It looks like you're using an Ad Blocker.

Please white-list or disable in your ad-blocking tool.

Thank you.


Some features of ATS will be disabled while you continue to use an ad-blocker.


Bundling of things in a single package - Issues and Problems

page: 1

log in


posted on Jul, 3 2020 @ 10:12 PM
Now something for a change -- Bundling of things in a single package.

[ I put this post in the "General Conspiracies" because I think we're dealing a very pernicious conspiracy here, camouflaged under the cover of "convenience, modernism and technological advancement" ].

Someone here said "Convenience is what destroys civilization". How true that is! There have been more and more cases especially in recent times, where in the name of "convenience", bundling in a single package of the wanted and unwanted components is becoming more and more frequent by the day and people are left with two options: take it whole or leave it. This bundling brings its own set of big issues, among others it's the lack of choice (see below) and I think this is by design.

Some examples:
- Politicians bundling their laws in one big package, where a single vote takes place. Latest example, in Russia, the new amendments to the Constitution (more than a hundred of them), were bundled together, where people had to vote with simple yes or no for the whole package without having the choice over individual amendments, vote some, leave some.
- Software update bundling their smaller updates in one big package, like Microsoft for example. The IT field is filled with such examples.
- Selling of a modern machinery with great options, but also some that are not needed and cannot be disabled when you need to. Example, a well-built car with touch-screen only controls that not everybody wants. Or a fridge or washing machines with cameras and other sensors that I don't need and which could very well set the trends for the future.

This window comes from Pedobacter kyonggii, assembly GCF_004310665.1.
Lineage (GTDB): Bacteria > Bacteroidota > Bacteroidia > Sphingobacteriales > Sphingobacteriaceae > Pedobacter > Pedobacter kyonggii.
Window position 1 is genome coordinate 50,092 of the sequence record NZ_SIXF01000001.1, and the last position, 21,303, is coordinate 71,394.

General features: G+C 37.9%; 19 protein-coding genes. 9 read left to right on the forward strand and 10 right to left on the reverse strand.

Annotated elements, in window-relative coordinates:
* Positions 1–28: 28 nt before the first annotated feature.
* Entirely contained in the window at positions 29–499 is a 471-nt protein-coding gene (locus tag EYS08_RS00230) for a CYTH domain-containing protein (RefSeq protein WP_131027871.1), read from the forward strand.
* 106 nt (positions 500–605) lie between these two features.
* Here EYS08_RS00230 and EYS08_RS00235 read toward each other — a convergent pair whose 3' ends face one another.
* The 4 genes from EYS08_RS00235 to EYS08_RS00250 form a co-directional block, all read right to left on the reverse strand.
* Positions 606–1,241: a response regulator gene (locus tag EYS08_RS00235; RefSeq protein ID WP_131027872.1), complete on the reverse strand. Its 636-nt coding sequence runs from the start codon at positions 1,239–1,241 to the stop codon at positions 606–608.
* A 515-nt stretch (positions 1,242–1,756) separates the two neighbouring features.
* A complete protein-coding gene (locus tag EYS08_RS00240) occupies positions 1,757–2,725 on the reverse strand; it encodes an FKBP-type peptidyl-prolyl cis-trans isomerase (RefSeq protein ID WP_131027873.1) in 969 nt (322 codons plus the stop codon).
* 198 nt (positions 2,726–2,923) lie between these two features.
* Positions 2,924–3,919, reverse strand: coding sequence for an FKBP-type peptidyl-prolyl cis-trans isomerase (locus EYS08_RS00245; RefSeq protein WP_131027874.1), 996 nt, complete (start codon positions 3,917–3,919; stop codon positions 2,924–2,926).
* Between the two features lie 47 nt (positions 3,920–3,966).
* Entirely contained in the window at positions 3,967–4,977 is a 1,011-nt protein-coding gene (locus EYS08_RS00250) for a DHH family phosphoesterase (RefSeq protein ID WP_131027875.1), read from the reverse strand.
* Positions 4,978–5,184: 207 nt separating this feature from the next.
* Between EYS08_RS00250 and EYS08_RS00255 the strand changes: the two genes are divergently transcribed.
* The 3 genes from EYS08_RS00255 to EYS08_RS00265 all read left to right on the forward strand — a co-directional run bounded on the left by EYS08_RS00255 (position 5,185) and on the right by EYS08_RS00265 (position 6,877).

- Etc

Now, for the pros:
- Simple and easy procedure, take it whole or nothing.
- Convenient and it looks good.

- Restricting of our choices to bare minimums.
- Whenever you're dealing with a bundle it's harder to identify the faulty component and eventually fix or remove it.
- The longer time it takes to undo the damage it does to our systems, if it's possible at all. And also more expensive as a result.
- It's harder to track who's the individual liable party for a faulty component of the package, since we're dealing with a single bundle now and the responsibility is singular.
- Etc

I think this is an intentional and evil trend of these modern times.

What do you all think about this single packaging, how widespread is it? Any other examples that affects deeply people's lives?

posted on Jul, 3 2020 @ 10:23 PM
I always order ala carte when I can.

"Bundling" of laws has been common practice for a while. In a way it's a means for Congress to make compromises with each other. But instead of giving something up, you just offer the other guys something they'll like.

I've liked Microsoft Office since I first used it. The integration is very useful. And intentional